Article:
Speaking of embracing challenge, traditional timeshare developers and vacation clubs are ramping up their efforts to adapt to an Internet-based world where travelers can book timeshares, instantly, for rental rates that match maintenance fees.  For travelers of all ages, this means you don't have to own a timeshare to use one. The companies are also rapidly trying to get younger so they can appeal to new and monied travelers who, historically, shy away from lifetime timeshare offerings.

Here's a snapshot of the US timeshare world provided to RedWeek by the American Resort Development Association (ARDA), which serves as the trade association and national lobbying organization for all brand-name timeshare developers and their cottage-industry service companies, including realtors, title companies, lenders, etc.

According to ARDA's industry surveys, developers racked up $9.2 billion in sales in 2016 (and probably more in 2017) in the US, and an estimated $19.7 billion worldwide.  These numbers don't include resale transactions, which are not clearly tracked by any major industry group.  The industry employs 500,000 people in North America with many based in sunny Florida, which is the WW headquarters for most timeshare companies and home to 50 percent of all US timeshare resorts.  More than 9.2 million US households own one or more timeshares.  FYI, all major timeshare companies are sloughing off that word --- timeshare --- and using "shared vacation ownership" instead.  Years of largely negative news stories about timeshares have taken their toll on the value of the word --- so watch it continue to disappear in 2018 as marketers promote shared ownership and "alternative accommodations."

On the advocacy front, the industry continues to fight transient tax increases in states (Hawaii, et al) that prey on timeshare owners who have no local political representation.  It also lobbies regulators and lawmakers to crack down on timeshare scams usually perpetrated by self-styled "transfer and relief" companies that solicit owners (for thousand-dollar upfront fees) with phony guarantees that they will help owners get out of their timeshare contracts.  On a related front, individual timeshare companies (Welk, Westgate and others) launched a concerted legal campaign last summer to sue some of these companies that offer exit strategies to owners.  While these cases wind through the federal court system, owner lawsuits against timeshare companies are also increasing with claims alleging elder abuse to misleading sales practices.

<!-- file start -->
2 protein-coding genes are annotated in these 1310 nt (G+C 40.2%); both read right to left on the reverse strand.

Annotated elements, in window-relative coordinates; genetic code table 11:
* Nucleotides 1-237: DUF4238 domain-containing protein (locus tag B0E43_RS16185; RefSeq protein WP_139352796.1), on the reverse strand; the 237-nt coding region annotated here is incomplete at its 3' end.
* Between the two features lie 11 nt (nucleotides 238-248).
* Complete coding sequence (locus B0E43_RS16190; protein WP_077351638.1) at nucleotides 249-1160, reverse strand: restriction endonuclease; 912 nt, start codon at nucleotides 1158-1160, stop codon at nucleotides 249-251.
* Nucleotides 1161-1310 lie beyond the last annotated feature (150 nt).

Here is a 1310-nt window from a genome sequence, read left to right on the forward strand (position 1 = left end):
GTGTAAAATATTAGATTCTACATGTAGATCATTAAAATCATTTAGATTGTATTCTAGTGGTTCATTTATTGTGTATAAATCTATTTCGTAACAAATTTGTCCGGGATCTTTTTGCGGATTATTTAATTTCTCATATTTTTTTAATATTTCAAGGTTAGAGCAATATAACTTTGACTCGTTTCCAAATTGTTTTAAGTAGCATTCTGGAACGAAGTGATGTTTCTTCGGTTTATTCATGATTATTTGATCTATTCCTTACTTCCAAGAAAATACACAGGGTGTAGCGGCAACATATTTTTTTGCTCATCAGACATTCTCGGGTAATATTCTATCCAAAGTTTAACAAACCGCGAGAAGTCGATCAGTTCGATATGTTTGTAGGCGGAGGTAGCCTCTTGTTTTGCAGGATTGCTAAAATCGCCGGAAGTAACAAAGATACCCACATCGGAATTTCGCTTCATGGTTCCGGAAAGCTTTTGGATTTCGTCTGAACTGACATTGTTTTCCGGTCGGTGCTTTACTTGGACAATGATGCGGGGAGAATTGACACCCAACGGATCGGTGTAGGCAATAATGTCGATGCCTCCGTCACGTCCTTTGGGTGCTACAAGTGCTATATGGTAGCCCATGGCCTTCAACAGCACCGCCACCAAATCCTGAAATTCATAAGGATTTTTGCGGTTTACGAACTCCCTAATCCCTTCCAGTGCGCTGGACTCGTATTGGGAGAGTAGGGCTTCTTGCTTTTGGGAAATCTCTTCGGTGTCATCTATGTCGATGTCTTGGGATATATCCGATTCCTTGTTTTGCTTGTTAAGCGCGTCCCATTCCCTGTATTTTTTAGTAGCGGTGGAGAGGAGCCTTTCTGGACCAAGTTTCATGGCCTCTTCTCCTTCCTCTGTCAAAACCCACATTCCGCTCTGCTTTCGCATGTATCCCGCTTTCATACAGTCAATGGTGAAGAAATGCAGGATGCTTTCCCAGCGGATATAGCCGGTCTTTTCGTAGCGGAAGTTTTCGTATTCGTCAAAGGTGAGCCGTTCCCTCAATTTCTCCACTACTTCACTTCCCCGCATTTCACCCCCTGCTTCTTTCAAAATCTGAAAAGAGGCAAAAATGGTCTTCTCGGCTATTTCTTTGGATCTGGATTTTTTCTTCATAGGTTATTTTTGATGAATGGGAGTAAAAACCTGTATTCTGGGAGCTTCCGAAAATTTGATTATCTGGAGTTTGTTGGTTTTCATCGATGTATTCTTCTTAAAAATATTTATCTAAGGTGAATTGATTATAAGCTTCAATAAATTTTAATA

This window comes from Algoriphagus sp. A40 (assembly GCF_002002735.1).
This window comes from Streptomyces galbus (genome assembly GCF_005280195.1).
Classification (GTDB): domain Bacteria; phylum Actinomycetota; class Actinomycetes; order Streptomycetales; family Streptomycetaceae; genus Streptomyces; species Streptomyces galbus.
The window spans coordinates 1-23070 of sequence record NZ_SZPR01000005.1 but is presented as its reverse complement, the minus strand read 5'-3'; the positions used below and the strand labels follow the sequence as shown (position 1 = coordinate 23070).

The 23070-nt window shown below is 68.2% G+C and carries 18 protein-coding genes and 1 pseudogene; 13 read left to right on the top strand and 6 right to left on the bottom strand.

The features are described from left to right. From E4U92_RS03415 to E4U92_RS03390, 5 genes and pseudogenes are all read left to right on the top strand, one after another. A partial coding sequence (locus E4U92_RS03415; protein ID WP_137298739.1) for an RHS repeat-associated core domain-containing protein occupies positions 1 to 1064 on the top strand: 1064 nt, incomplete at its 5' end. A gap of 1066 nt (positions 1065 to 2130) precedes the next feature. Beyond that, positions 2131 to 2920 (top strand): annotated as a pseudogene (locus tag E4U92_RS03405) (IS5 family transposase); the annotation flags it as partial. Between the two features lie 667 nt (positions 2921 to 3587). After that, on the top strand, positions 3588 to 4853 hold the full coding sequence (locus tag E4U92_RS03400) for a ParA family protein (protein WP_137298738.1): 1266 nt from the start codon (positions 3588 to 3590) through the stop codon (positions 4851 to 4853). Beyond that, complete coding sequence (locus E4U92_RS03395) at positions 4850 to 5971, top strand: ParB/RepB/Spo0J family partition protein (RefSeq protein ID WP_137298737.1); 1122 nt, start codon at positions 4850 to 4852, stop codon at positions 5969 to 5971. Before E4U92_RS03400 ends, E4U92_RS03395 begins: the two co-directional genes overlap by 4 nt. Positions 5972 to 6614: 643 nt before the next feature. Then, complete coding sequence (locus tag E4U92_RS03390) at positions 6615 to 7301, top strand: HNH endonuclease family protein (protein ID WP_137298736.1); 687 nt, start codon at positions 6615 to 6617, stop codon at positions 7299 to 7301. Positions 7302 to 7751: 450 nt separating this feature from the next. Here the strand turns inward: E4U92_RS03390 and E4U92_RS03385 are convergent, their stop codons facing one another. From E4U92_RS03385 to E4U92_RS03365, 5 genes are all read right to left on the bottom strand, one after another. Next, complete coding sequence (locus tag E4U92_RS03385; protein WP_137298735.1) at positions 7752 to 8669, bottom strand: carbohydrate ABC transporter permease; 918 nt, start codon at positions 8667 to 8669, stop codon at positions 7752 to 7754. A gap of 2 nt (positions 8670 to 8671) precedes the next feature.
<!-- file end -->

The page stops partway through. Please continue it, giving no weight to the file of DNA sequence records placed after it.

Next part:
The industry's published goals for 2018 include more expansion, particularly into the Asia-Pacific and urban markets, more anti-fraud campaigns, developing successful messaging to reach new and younger potential buyers, and "telling our story" to combat negative myths about the industry.  It's a full and ambitious load of goals, which we will track for owners as the year unfolds.

CNBC Story Paints Vivid Picture of Industry Resale and Inheritance Issues


CNBC news, a national news organizations headquartered just outside Manhattan, published an in-depth news story Feb. 6 that provides a vivid and comprehensive picture of the major issues confronting timeshare owners.  Written by Strategic Content Editor Barbara Booth, the story focuses on the "inherited timeshare conundrum" that confronts owners who are unable to sell a timeshare and cannot give it away to their children or heirs (usually because the kids don't want to inherit the annual maintenance fee bills that come with timeshare ownership).  It is a very thorough and balanced piece of journalism that also discusses resale issues, timeshare scams, rental alternatives for owners and corporate exit programs.  Booth used RedWeek as a source for some of her material, so we're happy to recommend this article to anyone looking to off-load their timeshare.

Wednesday, October 25, 2017

Stayin' Alive: High Drama at Two Lake Tahoe Resorts During Timeshare Election Season

Most people know that fall and football go together.  But only a handful know that fall is also election season at timeshare resorts across the country, where very few people vote and, in all likelihood, even fewer care about the outcomes.  All owners generally care about is #1 reservations and #2 maintenance fees.  HOA board member elections probably rank way down there, like #41.

Not this fall.  While thousands of timeshare owners worry about their vacations and resorts in hurricane-ravaged areas of the country, others are paying attention to all the home-grown issues at their own resort.